Lessons learned from implementing the Matter protocol in a smart lighting product design

20th March 2024
Sheryl Miles

In the consumer device world, the Matter protocol is exciting huge interest because it holds out the promise – finally – that all smart devices in the home can respond to commands from a single controller or app.

The vision of the Connectivity Standards Alliance (CSA), the 550-strong consortium of consumer device manufacturers and chip companies that has defined the Matter standard, is that controlling smart home devices will become simple, reliable, and secure: the user’s preferred app, such as Amazon’s Alexa, Google Home, or Apple’s Siri, will be able to control any Matter-certified device in the home, no matter which brand manufactured it.

The Matter protocol will support a variety of common smart home products, including lighting and electrical devices, HVAC controls, window coverings and shades, safety and security sensors, door locks, media devices including TVs, controllers as both devices and applications, and bridges (see Figure 1). And commissioning a new device into a Matter network will, according to the CSA, be as simple as capturing a QR code on the user’s network-connected smartphone or tapping the phone to make an NFC connection.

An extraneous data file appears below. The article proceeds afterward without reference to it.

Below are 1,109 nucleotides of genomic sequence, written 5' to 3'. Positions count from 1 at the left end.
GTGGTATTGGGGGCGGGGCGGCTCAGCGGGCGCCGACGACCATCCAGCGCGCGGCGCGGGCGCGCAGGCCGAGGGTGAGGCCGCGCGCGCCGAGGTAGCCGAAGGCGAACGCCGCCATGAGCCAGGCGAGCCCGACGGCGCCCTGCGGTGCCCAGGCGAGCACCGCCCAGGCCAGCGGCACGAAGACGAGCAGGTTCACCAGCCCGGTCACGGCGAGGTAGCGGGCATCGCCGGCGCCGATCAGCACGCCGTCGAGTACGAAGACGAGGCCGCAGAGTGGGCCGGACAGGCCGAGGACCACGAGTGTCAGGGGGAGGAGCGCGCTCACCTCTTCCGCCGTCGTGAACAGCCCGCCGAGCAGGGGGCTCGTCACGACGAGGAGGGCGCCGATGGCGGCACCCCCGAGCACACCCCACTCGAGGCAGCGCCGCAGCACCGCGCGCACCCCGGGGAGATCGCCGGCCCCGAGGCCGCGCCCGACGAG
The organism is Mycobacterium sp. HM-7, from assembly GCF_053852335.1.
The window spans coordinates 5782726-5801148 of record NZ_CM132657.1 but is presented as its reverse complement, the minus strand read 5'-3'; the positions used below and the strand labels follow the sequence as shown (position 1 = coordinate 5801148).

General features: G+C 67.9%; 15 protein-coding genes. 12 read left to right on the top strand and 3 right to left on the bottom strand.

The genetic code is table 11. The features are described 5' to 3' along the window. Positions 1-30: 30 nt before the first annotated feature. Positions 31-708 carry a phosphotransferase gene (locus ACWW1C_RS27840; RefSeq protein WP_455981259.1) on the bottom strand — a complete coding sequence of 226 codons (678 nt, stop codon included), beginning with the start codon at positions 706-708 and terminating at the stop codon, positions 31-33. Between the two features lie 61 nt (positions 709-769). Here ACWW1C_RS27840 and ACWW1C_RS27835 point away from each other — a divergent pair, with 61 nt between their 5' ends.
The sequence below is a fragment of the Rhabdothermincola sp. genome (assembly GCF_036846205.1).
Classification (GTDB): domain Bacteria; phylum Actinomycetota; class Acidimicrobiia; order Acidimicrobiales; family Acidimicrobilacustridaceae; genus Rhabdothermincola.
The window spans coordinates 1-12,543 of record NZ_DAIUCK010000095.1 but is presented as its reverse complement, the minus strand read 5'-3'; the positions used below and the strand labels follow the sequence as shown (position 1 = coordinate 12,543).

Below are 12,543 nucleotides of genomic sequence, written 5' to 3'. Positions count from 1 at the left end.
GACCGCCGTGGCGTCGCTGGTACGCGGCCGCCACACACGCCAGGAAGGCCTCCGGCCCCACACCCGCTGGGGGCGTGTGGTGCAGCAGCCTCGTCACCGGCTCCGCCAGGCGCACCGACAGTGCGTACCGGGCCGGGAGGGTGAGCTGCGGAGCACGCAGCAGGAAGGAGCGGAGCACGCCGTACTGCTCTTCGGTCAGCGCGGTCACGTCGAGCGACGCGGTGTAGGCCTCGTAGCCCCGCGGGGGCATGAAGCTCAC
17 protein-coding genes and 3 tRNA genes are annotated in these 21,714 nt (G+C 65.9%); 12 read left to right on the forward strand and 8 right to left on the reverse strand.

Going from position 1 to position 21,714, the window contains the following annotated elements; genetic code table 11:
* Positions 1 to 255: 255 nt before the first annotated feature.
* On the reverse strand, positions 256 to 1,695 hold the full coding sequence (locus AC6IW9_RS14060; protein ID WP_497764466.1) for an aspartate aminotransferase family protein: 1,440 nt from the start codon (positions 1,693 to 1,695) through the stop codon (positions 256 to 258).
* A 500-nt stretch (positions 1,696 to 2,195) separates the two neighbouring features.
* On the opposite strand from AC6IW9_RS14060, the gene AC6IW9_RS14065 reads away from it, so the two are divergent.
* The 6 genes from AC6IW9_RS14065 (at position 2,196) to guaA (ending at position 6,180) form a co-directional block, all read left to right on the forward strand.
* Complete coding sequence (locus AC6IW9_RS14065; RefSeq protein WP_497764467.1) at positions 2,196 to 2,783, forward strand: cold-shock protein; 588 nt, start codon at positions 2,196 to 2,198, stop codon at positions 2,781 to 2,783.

As the CSA’s website says: “Matter is the seal of approval that says smart devices work reliably together – taking the guesswork out of the purchasing process. That trust allows you to choose from a wider range of the brands you love and brings you the comfort of a secure and seamless connected home.”

Fig. 1: Devices carrying the Matter logo can be relied on to communicate with each other. (Image credit: CSA)

The CSA’s Matter initiative is backed by the giants of the consumer electronics industry, including Apple, Samsung, Google, Amazon, Signify, LG, Huawei, and Oppo: it seems unlikely that any rival technology will emerge to compete with it. So, designers of home automation products are soon – if they are not already – likely to be tasked with implementing Matter technology into new product designs. They might also need to bolt Matter support on to existing products.